'Square Roots' Grows Fresh Greens In Brooklyn's Retired Shipping Containers

11 months ago

Large steel shipping containers are getting some extra use by a startup in Brooklyn. Square Roots has selected 10 people to be urban farmers, setting up a service for their neighborhood to sell freshly grown vegetables. It provides a solid job, while also getting some use out of the old steel containers.

10 different urban farmers have their specialties they grow inside of containers that span over 300 square feet. All the green options available include Genovese basil, Tuscan kale, Astro arugula, and much more. None of the crops are genetically modified and there are no pesticides used.

Consumers that live or work in the Brooklyn area can order a bag of greens on Square Roots’ home page. The company uses a subscription process that charges each week. There are three different levels consumers can choose from: Nanobite, Megabite, and Terabite. The first gives one fresh package of vegetables for $7, the second offers three bags for $15, and the best value is the seven-bag option for $35. Farmers can make anywhere from $30,000 to $40,000 for the year-long run.

Customers can choose a specific day in the ordering process for the food delivery. Various greens and herbs are picked from the over 40 options available from the farmers. However, customers that want specific greens have to contact their local distributor in order to make it work. As a close-knit network, they can usually reach out to farmers that grow a specific crop. 

There’s also flexibility available for subscribers. A week can be skipped as long as the local farmer is notified 48 hours in advance. For those that no longer want to get fresh greens, they can unsubscribe six days in advance, hassle-free.

Operating expenses are fairly cheap for the 10 workers. Rent and utilities check in at $1,500 per month, which is not bad considering the square feet, how tough it is to have that size of property in a big city, and how much they can make. These workers will operate their gardens for 12 months, and most of them took just a week to set things up and start growing.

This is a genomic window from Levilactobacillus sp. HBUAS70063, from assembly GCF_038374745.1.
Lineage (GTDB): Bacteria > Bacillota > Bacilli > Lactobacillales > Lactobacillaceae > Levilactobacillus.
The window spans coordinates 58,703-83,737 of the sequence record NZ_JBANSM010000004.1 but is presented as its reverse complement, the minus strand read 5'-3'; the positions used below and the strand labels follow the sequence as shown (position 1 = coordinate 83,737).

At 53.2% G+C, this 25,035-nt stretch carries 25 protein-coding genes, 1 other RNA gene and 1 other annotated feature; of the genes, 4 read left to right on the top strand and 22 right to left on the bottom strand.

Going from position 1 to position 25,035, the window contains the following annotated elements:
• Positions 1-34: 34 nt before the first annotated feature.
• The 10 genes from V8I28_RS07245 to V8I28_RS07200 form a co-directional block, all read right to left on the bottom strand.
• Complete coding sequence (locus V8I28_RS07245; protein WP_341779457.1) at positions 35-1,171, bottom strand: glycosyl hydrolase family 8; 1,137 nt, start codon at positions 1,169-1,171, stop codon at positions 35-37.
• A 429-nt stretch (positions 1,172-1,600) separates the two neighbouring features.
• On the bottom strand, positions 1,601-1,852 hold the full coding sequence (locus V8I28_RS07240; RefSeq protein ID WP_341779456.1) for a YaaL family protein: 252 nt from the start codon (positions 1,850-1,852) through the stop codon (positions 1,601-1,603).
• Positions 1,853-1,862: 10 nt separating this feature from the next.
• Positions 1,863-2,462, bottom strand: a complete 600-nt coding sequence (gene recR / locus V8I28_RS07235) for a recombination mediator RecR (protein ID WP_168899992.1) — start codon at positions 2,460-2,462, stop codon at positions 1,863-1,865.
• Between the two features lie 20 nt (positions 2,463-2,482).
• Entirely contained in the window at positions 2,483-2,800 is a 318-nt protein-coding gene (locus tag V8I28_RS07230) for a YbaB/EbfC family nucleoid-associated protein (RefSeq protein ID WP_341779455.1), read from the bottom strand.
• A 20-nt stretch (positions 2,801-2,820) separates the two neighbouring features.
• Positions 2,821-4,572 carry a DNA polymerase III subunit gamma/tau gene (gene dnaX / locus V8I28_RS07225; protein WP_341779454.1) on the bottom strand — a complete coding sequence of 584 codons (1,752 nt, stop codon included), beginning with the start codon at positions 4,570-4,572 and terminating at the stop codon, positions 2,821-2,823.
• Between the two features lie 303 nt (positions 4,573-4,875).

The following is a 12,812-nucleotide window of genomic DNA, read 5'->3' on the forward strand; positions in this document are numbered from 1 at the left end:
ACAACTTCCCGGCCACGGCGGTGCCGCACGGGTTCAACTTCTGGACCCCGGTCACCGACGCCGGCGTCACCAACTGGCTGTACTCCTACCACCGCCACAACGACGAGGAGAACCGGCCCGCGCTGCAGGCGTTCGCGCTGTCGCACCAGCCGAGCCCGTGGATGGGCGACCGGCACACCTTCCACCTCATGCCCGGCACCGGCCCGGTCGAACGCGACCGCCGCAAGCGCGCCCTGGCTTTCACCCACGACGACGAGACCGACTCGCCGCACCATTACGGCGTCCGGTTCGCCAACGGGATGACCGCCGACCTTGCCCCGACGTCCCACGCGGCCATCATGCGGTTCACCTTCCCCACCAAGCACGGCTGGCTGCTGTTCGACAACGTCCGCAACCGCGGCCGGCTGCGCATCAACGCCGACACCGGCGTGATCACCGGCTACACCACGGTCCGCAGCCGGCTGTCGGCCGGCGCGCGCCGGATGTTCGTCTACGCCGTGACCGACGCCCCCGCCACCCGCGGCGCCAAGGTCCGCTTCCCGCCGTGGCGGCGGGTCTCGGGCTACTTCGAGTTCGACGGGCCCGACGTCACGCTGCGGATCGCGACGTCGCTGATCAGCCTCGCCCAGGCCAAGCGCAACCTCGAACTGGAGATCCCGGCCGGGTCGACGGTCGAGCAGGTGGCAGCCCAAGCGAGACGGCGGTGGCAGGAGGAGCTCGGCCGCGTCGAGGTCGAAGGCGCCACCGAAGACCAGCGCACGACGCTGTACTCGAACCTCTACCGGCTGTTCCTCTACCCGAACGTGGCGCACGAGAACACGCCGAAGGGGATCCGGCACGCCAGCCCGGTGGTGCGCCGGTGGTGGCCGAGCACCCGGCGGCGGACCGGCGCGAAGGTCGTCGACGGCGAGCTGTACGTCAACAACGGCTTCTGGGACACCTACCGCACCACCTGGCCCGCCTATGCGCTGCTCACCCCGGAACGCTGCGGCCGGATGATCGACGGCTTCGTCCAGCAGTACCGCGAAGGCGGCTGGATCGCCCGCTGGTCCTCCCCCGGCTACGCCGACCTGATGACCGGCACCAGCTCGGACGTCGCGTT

#Realfoodentrepreneur @farmingitup spreading the word on #local #urbanfarming 👊🌱🗽

A post shared by Square Roots (@squarerootsgrow) on

Square Roots was founded by Tobias Peggs and Kimbal Musk, who is the brother of Tesla’s CEO, Elon Musk. Kimbal also cofounded The Kitchen Community, which creates outdoor garden classrooms for hands-on learning. Over 262 gardens have been installed in the last six years, and studies show that students are 23 percent more likely to eat vegetables thanks to the program.

Peggs told Melissa Fares of Reuters that the year-long process provides a great method for people that want to get their Master’s degree. It’s also similar to a paid internship opportunity, as he explains it is an " alternative path would be doing an MBA in food management, probably costing them tens of thousands if not hundreds of thousands of dollars," adding that he hopes farmers start companies of their own after they graduate from the program.

NewsLyft Rides Are Officially Carbon-Neutral

Joining tech giants that have committed to 100 percent renewable energy, Lyft will be investing millions into various sustainable projects to make all of their rides carbon neutral. 

By Brian Spaen
5 days ago
NewsNYC's Air Quality Is Cleaner Than Ever Since Monitoring Began

Based on a survey from New York City's Health Department, the city has seen drops in greenhouse gas emissions and the air quality is as clean as it's been since monitoring it back in 2008. It's all part of Mayor de Blasio's sustainable efforts from 2015.

By Brian Spaen
5 days ago
CommunityGreen Matters Is Hiring Freelance Writers!

We want your original, reported stories on sustainability.

By Green Matters
5 days ago
NewsThe UK Just Went 55 Hours Without Using Coal For Power

The UK's National Grid announced that no London power stations used coal for energy production for a span of 55 hours from late Monday into early Thursday morning. It beats the old record of just over 40 hours from last October, and wind power levels continue to impress.

By Brian Spaen
6 days ago
Stay Green
Sign up for our daily newsletter